Why You Simply Must Have a Proper Adjustable Vintage Dress Form

After wearing my totally period incorrect Brain Tan Corset for a few days to break it in, I found the top and bottom edges folding out and downward in inconvenient places that would add strange ridges under any garment I wore it under.

So, back on the dress form it went and I added cotton twill bias tape with copious amounts of Hide Glue to hold it in place smoothly.

This could not be done with the corset laying flat as it would have rumpled and bulged in the unexpected places, it simply had to be corrected on the form and following my form adjusted to my shape.

It also allowed me to apply tension to the tape while applying so that it pulled in the top and bottom of the garment as I wrapped.

Here you see the top edge tightly wrapped glued down in place.

(Remember, this is a "Fun Garment" and has no basis in historical correctness. I need to wear a corset for my bad back and I had the leather, so I made it. I will eventually cover the edges of twill tape with another band of thin leather, restoring its "rustic" appearance. Think of it this way, most of us wouldn't wear a period correct hide dress without a bra, this is my version of a bra).
On the bottom edge I loosely pinned the tape to the form under the corset, but then glued the outer edge first applying tension as I went.
Here you can see me pulling and wrapping the tape to the applied glue. I actually abandoned the "start from the center and work out" idea as soon as this picture was taken, I went back to the tried and true "start at the outer edge and work your way around". This gave me the smooth finish I needed.
It had a few wrinkles at first but applying tension and pressure smoothed it out nicely as the glue began to tack. the wrinkles arrived because of my "start in the middle" attempt obviously failed and had to be corrected by pulling the glued tape edge loose and reapplying as I came to it from the proper "start at the edge" method.

The same was done for the back, the tape is pinned in place to the form but the front is glued first, then the tape is wrapped around and glued to the inside of the corset.
I had help from my cat in this endeavor, she insisted I take a break and attend to her for a bit, but she didn't understand that glue must be dealt with when applied and not after her needs are met.

You can see the protective paper towel barrier in place between the form and the inside of the corset, I had just finished gluing the bottom edge to the inside. One must not glue ones garment to the form!
Here is the tape pinned in place on the top edge between the corset and form.

You will note the edges I left a bit of extra tape on, after finishing all the gluing, I went back and glued under the edges, clipping the extra off as I did a neat fold under.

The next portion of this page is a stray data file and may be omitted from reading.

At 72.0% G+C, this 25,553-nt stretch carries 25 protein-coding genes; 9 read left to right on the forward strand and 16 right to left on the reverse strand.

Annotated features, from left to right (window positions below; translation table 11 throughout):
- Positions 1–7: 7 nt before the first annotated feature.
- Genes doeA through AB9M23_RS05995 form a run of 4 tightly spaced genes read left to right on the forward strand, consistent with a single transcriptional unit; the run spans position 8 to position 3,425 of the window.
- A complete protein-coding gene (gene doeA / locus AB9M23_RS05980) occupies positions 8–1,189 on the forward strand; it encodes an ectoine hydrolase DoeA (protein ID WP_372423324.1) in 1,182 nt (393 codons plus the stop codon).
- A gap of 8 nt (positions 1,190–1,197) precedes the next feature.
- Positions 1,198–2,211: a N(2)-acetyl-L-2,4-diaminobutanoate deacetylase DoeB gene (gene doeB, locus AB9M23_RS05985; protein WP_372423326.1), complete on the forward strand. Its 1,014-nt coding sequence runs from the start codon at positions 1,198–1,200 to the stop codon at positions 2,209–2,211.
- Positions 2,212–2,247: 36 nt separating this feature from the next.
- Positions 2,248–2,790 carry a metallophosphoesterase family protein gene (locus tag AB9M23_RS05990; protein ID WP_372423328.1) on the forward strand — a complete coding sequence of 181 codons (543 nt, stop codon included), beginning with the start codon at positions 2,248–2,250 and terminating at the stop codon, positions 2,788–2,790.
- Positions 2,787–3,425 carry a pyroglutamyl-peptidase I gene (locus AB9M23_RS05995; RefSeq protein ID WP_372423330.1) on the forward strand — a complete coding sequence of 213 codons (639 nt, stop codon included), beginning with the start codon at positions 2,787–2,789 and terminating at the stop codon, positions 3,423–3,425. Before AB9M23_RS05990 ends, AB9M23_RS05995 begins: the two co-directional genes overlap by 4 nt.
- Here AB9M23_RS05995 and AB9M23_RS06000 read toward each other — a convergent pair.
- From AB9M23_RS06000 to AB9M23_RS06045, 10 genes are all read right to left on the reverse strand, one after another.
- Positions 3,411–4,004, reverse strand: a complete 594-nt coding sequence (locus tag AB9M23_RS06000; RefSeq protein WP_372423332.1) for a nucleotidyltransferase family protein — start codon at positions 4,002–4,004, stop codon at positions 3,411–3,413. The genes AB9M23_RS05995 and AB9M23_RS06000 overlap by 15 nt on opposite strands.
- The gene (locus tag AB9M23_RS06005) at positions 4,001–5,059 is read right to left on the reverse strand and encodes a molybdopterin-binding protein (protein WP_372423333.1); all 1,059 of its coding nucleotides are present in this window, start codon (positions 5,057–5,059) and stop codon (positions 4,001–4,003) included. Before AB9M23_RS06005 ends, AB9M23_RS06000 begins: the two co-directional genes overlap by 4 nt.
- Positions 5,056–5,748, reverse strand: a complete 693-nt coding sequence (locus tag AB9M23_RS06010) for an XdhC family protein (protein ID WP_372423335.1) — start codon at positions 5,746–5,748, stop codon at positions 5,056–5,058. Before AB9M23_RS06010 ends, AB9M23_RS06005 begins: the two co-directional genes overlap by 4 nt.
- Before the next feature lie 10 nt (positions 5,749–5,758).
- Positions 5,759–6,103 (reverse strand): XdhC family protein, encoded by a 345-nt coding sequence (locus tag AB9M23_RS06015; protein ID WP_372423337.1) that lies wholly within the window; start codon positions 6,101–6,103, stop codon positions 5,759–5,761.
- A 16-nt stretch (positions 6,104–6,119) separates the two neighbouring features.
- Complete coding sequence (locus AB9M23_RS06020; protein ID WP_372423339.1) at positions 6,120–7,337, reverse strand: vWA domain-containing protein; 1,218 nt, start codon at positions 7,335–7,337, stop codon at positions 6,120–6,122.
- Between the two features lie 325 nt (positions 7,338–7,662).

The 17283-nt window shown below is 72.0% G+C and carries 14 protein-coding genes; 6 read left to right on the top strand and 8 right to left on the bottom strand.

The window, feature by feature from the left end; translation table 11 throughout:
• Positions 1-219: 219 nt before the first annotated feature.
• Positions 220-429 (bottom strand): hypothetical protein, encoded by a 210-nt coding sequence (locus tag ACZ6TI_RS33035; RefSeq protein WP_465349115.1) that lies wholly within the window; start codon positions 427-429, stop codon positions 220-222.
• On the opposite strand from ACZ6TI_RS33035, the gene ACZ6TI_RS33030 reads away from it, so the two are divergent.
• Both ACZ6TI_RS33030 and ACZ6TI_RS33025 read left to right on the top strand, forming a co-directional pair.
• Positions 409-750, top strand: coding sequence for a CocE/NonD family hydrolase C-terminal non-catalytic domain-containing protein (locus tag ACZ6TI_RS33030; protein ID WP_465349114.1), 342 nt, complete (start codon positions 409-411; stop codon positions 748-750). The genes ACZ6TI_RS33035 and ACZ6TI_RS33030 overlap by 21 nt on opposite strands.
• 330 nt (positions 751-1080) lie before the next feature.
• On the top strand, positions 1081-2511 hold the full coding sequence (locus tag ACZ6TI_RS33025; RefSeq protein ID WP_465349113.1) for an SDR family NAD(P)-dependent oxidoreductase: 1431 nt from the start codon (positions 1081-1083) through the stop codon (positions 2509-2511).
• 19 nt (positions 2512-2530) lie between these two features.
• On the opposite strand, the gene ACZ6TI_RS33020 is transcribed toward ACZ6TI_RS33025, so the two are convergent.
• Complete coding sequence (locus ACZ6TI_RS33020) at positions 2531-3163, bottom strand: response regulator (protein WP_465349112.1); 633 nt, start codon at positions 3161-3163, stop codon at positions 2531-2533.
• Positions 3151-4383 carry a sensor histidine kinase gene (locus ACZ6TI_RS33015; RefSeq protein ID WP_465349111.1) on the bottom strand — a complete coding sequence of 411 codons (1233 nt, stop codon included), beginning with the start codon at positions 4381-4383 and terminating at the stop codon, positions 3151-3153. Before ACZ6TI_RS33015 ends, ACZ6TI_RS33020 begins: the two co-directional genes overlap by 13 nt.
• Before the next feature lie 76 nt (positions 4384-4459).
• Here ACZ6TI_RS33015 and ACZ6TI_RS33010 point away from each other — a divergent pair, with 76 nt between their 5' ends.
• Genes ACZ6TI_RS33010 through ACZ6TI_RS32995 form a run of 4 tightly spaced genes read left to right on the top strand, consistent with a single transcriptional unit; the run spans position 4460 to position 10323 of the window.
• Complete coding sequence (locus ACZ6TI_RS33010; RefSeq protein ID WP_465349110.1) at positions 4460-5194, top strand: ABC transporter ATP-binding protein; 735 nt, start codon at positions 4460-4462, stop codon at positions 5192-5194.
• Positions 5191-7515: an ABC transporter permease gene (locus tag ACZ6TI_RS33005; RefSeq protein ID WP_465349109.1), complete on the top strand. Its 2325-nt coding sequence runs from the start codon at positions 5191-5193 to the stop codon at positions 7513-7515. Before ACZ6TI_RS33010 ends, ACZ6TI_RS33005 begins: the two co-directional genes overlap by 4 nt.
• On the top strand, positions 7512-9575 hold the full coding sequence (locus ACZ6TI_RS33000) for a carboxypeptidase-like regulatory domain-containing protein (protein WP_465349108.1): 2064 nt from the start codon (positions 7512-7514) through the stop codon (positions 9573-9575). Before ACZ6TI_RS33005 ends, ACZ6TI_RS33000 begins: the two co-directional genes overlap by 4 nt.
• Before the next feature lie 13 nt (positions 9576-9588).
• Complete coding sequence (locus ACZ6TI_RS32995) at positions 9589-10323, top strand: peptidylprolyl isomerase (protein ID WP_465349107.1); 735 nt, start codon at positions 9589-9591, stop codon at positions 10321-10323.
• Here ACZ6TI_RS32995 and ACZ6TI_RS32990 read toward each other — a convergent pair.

Here is the glue applied and allowed to tack for five minutes on the front of the corset, I then applied tension as I turned the edge down from right edge to left edge to tighten and stiffen the flopping top.

Below are the most convincing reasons I can ever show to illustrate the need for a good dress form that reflects your actual shape and measurements.

I can work confidently knowing that what I do on the form will look the same on me!

Perhaps my "bum" is a bit fluffier, but the corset shows that it is holding the shape I created on the form. If I was to continue shaping over the "Rear" I would simply pad out the form in the needed areas. Thankfully, most of the garments I create are immediately "Fulled Out" when they hit this region, so I am safe for now!

I should have called this article, "How to fix the mistakes you made on your corset by adding twill tape to the edge" but I instead chose to highlight how important it is to have a properly adjustable, sturdy dress form.

I had to move heaven and earth to find these vintage wonders, they have no contemporary peers in modern guise. You have the choice of either buying a cheap form that will collapse under the extra padding needed to mimic your shape, (not to mention the weight of the garment itself), as they are not truly adjustable in any meaningful way, or buying an expensive, non adjustable dress form that gives you just a small margin of correction in size and shape before you have to buy another dress form of a larger or smaller size.

I am justifiably angry with the dress form industry for not continuing to make a decent adjustable dress form at a reasonable price that will do the job a seamstress needs to do, which is to create wonderful, fitted garments for a variety of shapes and sizes reliably and with as little frustration as possible.

Shame on them for thinking they are filling a need in the sewing world when what they are really doing is causing seamstresses untold frustration and loss of confidence when they prepare a garment upon their cheap, flimsy forms and find the fit is not what they were told it would be by the simple manipulation of cheap dials on a plastic form.

It makes me sad to think of how many promising seamstresses have given up because they felt their talents were lacking, when in reality it was the fault of a badly made crappy dress form that failed to deliver the results intended.